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  #11  
Old 01-05-2012
andyinnorway andyinnorway is offline
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Quote:
Originally Posted by CoachSuzanne View Post
That video drives me nuts. Listen to the video at 3:24 for the next few seconds....

"Remember if you get the catch correct, it puts a lot of pressure...a lot of strain on that shoulder". I call BS on that. A good catch should not cause strain on the shoulder...but this is the way "conventional swimming" teaches it.

Here is a video of a 64 year old woman...the woman I blogged about...doing a catch that places no strain on the shoulder using the technique that coach dave demonstrates in his dry land video.

This is that drill taken horizontally in the water.

http://steelcityendurance.smugmug.co...984695_kj2qxcT

I'm sure that every one of you is stronger than this lady..strength is not a factor. It's slightly possible that she may be more flexible in some ways...but she is 64 years old with previous shoulder injuries from a car accident. All the strength & mobility discussion here so far is a red herring for learning this movement.

Sure at some point strength and flexibility will help you...but not for learning this technique. A open mind, an empty pool lane, and lots of patience will get you there.
Why does it drive you nuts? Salt n Pepa said a body like Arnold with a Denzel face. Take the learning and discard the misinformation. You are right about the 3.24 comment but the rest of the video has some value.

It shows clearly the catch movement in the drill and I think the point about being too far out or too far in causing weak positions is also a good one.
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  #12  
Old 01-05-2012
CoachSuzanne CoachSuzanne is offline
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That misinformation is critic al to the videos message. It encourages impingment, it encourages an unbalanced stroke, the model swimmer has terrible body position to emulate.

Hemakes it look hard, which its not. Hard as in strenuous. There are pieces that are good, but too much other stuff that most swimmers can't recognize as needing to be discarded. It's (yet another) source if potential shoulder damaging information.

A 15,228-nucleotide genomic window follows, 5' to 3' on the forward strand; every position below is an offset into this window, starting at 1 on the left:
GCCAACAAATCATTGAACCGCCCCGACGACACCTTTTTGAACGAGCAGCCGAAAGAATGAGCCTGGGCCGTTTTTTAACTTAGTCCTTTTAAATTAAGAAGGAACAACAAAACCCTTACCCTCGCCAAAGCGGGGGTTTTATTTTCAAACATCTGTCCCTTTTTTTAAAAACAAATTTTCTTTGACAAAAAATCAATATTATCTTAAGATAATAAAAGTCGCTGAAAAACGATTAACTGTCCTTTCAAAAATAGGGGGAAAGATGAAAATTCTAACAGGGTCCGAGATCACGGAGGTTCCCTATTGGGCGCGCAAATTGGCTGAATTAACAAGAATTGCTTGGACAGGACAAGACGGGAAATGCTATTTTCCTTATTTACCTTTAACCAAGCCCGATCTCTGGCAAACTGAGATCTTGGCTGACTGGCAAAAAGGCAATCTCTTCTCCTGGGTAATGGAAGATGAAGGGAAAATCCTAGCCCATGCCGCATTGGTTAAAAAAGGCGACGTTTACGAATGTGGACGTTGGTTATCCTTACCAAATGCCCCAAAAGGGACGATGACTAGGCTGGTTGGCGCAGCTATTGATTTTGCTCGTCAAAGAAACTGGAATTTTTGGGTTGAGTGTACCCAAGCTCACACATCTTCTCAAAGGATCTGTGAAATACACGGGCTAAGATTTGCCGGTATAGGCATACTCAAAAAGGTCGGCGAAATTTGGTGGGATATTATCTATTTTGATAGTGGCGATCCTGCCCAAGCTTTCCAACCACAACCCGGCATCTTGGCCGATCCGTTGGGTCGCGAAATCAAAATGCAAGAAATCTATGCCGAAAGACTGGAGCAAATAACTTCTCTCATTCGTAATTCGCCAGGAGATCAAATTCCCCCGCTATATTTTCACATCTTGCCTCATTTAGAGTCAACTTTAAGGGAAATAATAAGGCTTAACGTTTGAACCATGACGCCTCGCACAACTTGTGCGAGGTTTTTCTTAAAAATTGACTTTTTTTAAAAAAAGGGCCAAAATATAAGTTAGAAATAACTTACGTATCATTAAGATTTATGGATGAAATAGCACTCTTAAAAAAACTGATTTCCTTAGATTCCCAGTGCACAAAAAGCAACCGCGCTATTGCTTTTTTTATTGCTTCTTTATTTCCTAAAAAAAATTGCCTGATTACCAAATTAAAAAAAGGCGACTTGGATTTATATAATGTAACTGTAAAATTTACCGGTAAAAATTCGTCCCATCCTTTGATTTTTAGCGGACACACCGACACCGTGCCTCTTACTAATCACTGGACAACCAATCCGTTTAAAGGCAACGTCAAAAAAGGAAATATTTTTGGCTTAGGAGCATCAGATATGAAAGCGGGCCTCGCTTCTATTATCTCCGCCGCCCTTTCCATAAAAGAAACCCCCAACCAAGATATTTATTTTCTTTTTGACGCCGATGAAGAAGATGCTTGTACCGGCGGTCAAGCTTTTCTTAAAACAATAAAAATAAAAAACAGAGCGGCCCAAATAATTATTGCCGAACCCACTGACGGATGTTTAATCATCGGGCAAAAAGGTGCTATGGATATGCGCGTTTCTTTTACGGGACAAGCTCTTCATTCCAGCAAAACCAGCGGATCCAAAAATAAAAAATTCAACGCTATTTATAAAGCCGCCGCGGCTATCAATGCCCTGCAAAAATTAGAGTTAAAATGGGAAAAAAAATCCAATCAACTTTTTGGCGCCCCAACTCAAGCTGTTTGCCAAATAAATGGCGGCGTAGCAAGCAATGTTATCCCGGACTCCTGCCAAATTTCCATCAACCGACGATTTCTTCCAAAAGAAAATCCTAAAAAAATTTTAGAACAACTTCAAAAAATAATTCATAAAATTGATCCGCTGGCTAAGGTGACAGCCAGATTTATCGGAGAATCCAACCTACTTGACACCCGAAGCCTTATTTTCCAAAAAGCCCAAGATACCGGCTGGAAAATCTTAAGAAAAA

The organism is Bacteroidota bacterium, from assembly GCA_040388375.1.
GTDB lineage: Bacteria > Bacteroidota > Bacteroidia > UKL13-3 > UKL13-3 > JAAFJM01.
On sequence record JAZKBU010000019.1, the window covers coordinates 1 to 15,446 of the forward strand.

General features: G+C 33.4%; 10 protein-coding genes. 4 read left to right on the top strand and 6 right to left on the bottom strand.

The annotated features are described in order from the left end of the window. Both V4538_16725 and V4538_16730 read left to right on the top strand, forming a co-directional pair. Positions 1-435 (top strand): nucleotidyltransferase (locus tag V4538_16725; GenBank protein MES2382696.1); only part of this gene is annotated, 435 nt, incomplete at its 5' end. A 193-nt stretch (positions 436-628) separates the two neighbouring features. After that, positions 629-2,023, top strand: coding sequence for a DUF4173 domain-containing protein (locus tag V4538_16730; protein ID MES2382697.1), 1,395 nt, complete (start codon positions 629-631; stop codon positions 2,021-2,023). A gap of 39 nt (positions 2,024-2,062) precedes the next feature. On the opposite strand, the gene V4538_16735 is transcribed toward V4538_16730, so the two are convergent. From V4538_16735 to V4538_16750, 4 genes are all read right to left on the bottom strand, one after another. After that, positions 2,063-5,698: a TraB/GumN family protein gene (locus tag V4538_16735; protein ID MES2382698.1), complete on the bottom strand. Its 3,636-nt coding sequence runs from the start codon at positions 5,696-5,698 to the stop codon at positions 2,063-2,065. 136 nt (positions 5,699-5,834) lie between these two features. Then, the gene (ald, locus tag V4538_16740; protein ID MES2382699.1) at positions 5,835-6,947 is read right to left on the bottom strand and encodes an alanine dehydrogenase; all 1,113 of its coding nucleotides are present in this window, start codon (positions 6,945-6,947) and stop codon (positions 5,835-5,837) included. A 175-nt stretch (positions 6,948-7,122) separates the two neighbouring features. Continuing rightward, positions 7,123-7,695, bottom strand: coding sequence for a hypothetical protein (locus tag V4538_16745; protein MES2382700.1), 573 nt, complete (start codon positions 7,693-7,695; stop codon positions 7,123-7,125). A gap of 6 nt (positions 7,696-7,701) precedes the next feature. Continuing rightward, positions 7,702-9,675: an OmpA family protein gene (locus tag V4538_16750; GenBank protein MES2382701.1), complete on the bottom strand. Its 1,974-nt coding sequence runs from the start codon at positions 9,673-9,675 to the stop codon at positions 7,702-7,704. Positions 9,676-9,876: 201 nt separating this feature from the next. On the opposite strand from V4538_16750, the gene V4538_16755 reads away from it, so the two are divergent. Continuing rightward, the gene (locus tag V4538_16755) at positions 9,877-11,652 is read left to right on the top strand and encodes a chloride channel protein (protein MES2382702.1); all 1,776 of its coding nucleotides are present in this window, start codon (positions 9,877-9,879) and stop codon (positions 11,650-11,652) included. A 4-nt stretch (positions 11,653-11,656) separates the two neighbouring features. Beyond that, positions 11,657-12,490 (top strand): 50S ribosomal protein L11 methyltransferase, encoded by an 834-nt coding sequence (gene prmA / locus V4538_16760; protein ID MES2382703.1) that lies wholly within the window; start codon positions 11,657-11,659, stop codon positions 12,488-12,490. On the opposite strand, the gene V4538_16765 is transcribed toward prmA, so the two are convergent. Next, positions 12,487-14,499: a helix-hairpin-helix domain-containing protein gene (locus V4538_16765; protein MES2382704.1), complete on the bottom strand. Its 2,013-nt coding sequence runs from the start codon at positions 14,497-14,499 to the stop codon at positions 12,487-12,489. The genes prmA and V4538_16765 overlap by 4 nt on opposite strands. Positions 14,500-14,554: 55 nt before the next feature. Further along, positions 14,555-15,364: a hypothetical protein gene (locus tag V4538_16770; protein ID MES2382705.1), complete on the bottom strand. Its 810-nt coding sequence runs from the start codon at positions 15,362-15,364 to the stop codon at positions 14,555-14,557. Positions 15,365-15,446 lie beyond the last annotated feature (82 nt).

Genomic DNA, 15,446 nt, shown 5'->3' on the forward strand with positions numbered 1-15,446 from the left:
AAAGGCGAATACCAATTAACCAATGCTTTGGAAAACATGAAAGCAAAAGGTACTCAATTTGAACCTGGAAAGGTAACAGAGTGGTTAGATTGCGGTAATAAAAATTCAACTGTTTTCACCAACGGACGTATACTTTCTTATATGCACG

He advises to have the hand as close to the surface as possible...this causes several problems with balance, as can be clearly seen in the video. yet when you read the comments, it seems even the narrator didn't notice that there was a balance issue.

Presumably, starting with a high hand allows you to get some effort behind the movement...but that's exactly the effort and location that puts stress on the shoulder joint when it's at its weakest position...fully abducted in the "overhead" position.

Watch coach daves video, watch my video, the catch is not physically strenuous. The above video again takes elite stroke mechanics and tries to teach it to the average swimmer or triathlete. I can tell you how many swimmers complain of difficulty with what they show, and then its so hard to break.
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Last edited by CoachSuzanne : 01-05-2012 at 11:41 AM.
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  #13  
Old 01-05-2012
CoachSuzanne CoachSuzanne is offline
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Eh...I had another comment but the browser deleted it. Time for me to work on some other projects for the day.
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Suzanne Atkinson, MD
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Coach of 5 time USA Triathlon Triathlete of the Year, Kirsten Sass
Steel City Endurance, LTD
Fresh Freestyle

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  #14  
Old 01-05-2012
arunks arunks is offline
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Coach Susanne I understand your point. I see that elites are able to keep the hands very close to the surface of the water while initiating the catch which may be difficult to achieve. Probably a better place would be to enter the water and extend forward slightly deeper so that one is able to keep the elbow high.
I think this is a good article to read to clarify a few of the points. Click here.
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  #15  
Old 01-05-2012
CoachSuzanne CoachSuzanne is offline
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Quote:
Originally Posted by arunks View Post
Coach Susanne I understand your point. I see that elites are able to keep the hands very close to the surface of the water while initiating the catch which may be difficult to achieve. Probably a better place would be to enter the water and extend forward slightly deeper so that one is able to keep the elbow high.
I think this is a good article to read to clarify a few of the points. Click here.
Did you watch the videos on smug mug? What do you think?

She displays greater degrees of internal rotation with significant ABduction of the arm...even with limited fliexibility. The cousin's article is excellent in that it acknoledges differences in elite vs. masters flexibility. But the photo shown of the triathlete at the bottom, doesn't display poor flexibility, it displays poor technique.

that's the whole point. He doesn't need massive flexibilty or strength to have a great, functional catch. he only needs to listen to coach dave. (has anyone watched any of the other videos posted besides the original video?)